A columnist, author and Anglican priest says he sees great potential for faith to grow in online spaces, even as he acknowledges obstacles churches face in an increasingly secular society.
“One of the main problems with church for the longest time … is that although the door may be unlocked, it seems locked” to many, the Rev. Michael Coren, an Ontario priest and regular columnist with the Toronto Star, said in a talk at Babel 2.0, a Nov. 5 conference built around the theme “Can Faith Survive Online?”He pointed to recent data from Statistics Canada that show one-third of Canadians have no religious affiliation. Christianity has seen the biggest decline; 53 per cent identified as Christian in the 2021 census, down from 77 per cent in 2001.
But during the pandemic, Coren said, he had seen people who would never attend church in person show up for worship on Zoom or similar platforms. In online worship, Coren saw a great opportunity for ministry, one he believed churches have not taken full advantage of.
“Online worship is not a panacea … but it is a possibility,” he said. “As we’ve been forced by this darkness to adopt a new way of conducting worship and community, out of that darkness I believe something light can be produced.
“I’ve seen it happen several times during the peak and height of the pandemic—less so now I admit,” he added. “There were people who felt alone and they were frightened. They had a certain spiritual feeling and maybe their parents had been churchgoers. They would never go into a church building. But they joined us on Zoom, and they would chat to me in the chatroom… and say, ‘Could we meet? Could you recommend a book? Could you answer this question for me?’ That’s pretty good evangelism.”
“If our aim is to bring more people into the kingdom,” Coren said, “to have more people understanding the real authentic teaching of the rebel Jesus, I see [online worship] not as a hindrance, but a great chance and opportunity.”
Coren’s 2021 book, The Rebel Christ, argues for an understanding of Jesus as a social radical.
Presented by the Winnipeg-based Anglican liturgical community saint benedict’s table with support from the Collegeville Institute, Babel 2.0 took place at Canadian Mennonite University and was also livestreamed. Coren, who serves as assistant curate of the parish of St. Christopher and priest-in-charge at St. Elizabeth’s, Burlington, Ont., was one of three main speakers. Others included Katherine Schmidt, associate professor and chair of theology and religious studies at Molloy University in New York; and Nora Young, host and creator of the CBC radio show Spark, which focuses on technology and culture.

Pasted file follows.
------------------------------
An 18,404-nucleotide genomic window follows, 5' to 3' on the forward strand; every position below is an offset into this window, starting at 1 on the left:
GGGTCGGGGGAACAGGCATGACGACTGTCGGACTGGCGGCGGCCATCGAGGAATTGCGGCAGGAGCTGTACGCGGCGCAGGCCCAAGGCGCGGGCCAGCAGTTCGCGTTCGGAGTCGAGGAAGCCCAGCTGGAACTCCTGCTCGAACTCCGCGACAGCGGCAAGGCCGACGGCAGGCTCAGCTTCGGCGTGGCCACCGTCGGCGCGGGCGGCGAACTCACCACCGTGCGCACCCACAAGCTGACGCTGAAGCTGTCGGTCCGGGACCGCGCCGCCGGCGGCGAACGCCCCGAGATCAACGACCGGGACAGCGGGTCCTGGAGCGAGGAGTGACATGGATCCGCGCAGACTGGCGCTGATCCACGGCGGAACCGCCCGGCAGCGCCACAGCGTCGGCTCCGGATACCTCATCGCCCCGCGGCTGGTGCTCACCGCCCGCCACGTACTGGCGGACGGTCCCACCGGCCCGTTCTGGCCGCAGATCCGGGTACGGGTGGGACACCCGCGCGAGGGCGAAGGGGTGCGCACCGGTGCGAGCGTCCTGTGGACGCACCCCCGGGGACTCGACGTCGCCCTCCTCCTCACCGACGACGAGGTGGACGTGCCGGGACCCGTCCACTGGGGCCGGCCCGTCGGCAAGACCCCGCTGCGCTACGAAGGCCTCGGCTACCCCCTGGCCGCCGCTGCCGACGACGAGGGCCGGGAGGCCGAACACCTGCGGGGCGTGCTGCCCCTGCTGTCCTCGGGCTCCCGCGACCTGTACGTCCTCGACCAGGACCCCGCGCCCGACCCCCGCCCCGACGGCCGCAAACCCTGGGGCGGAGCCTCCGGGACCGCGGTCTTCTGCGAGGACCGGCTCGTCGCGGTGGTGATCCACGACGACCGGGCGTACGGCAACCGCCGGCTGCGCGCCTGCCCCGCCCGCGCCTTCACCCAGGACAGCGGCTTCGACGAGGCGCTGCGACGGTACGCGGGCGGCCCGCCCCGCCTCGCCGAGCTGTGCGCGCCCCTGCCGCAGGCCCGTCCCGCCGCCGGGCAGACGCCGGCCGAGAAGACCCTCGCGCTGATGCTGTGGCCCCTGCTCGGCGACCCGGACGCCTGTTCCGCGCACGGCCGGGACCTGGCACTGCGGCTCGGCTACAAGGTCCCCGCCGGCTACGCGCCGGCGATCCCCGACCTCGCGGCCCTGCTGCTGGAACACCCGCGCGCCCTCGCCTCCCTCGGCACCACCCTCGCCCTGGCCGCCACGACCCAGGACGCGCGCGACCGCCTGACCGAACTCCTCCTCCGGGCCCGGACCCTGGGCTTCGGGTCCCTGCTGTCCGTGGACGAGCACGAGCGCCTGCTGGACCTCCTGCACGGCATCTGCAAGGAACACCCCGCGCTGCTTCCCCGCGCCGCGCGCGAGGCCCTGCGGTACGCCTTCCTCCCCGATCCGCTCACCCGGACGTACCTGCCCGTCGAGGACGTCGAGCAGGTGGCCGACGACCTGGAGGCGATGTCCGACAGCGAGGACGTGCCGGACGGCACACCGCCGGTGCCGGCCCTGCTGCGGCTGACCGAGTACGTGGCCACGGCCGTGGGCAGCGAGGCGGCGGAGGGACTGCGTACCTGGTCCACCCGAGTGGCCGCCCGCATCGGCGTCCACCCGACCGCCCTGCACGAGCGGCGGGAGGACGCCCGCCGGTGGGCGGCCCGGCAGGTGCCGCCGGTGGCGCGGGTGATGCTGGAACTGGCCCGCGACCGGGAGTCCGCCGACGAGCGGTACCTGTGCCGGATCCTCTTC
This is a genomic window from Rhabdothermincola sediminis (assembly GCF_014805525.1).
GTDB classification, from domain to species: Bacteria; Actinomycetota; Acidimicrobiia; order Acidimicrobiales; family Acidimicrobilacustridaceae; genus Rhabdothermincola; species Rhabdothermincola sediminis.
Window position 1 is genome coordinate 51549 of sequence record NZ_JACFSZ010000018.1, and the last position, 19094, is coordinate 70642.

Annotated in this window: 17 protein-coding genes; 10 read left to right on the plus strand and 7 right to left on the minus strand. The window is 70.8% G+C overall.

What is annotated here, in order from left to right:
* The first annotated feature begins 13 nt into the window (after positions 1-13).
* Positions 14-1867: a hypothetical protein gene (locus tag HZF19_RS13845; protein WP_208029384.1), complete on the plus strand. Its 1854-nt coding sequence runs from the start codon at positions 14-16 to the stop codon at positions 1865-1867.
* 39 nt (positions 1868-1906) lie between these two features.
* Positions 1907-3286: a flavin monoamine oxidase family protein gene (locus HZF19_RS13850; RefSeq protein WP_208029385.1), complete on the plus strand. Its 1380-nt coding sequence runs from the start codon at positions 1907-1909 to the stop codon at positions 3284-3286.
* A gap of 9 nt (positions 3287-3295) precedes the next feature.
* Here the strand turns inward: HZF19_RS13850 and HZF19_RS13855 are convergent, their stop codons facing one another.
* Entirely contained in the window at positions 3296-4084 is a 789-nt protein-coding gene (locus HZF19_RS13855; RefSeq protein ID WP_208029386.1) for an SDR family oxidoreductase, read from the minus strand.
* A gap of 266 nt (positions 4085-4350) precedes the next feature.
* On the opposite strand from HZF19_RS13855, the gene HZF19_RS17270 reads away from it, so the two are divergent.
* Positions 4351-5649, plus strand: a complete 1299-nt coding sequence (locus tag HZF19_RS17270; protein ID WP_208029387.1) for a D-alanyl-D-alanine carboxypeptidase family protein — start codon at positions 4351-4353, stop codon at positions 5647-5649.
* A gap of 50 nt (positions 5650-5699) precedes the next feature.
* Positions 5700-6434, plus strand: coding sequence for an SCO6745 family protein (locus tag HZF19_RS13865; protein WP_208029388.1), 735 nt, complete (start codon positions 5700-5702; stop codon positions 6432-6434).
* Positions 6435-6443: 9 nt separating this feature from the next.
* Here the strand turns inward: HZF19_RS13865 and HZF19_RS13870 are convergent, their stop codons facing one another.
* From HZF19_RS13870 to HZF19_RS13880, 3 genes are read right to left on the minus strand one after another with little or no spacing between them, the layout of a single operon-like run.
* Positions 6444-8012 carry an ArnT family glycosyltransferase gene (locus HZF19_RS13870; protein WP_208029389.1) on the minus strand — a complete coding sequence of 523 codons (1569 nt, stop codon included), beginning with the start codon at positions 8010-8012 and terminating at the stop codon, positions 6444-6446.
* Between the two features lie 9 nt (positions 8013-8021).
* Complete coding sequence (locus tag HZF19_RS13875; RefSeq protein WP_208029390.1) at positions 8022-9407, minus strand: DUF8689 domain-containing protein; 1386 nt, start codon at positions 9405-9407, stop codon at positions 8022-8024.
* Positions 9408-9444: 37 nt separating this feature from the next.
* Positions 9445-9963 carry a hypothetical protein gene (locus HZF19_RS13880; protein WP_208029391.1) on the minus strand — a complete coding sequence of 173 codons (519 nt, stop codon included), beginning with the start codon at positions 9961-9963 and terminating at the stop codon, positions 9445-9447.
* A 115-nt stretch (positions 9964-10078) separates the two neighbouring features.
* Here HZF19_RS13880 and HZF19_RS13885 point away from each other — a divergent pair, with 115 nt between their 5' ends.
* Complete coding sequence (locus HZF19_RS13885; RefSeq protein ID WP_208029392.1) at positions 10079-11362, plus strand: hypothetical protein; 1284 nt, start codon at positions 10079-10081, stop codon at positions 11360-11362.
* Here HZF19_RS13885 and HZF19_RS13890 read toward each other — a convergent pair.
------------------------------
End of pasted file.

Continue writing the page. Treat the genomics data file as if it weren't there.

Schmidt, whose 2020 book Virtual Communion examined the “theology of the internet” from a Roman Catholic perspective, also said she saw in the internet possibilities for the church to reach more people.
“Online space creates new space for evangelization,” she said. Many marginalized groups or those who have fallen out of church life, she said, are able to participate online in ways they had not before. “New technologies allow for innovation and creativity,” she added, pointing to podcasts as an example.Describing herself as a “digital optimist”, Schmidt called for digital literacy training in all forms of ministry.
Schmidt also, however, said her colleagues expressed various anxieties about worship in online spaces. These include the anonymity that allows people to spew vitriol and hate; a “crisis of authority” in which questioning expertise can pass into spreading misinformation; a growing gap between those with internet access and those without; digital surveillance by corporations and government; and a general feeling of “disembodiment” in online interactions.
Ecclesiology, the understanding of church, is what lies behind many such anxieties, Schmidt said. The Christian faith is centred on the physical embodiment of God in Jesus. Sacramentality itself has a physical dimension, such as in the Eucharist. As a result, Schmidt said, Christians often express concern about whether online church is “really” church.
Young said digital tools had provided a “lifeline” for people to maintain connections during the pandemic, along with other benefits such as lower carbon footprints from reduced travel.
The shift to online formats, Young said, had also revealed limitations to platforms such as Zoom. She recalled an interview on Spark with Deb Roy, director of the MIT Centre for Constructive Communication: “Consider, he said, that you can’t even tell if someone is looking at you or if they’re looking at another person, or even if they’ve opened at another tab and they’re looking at Instagram.”
“That’s a pretty basic failure in digital communication,” Young said. Still, as technologies continue to improve and hybrid forms of gathering become more common, she said, spiritual people should continue to explore the potential of digital spaces for connection, community and contemplation.
Babel 2.0 sessions are available in video and podcast formats at stbenedictstable.ca.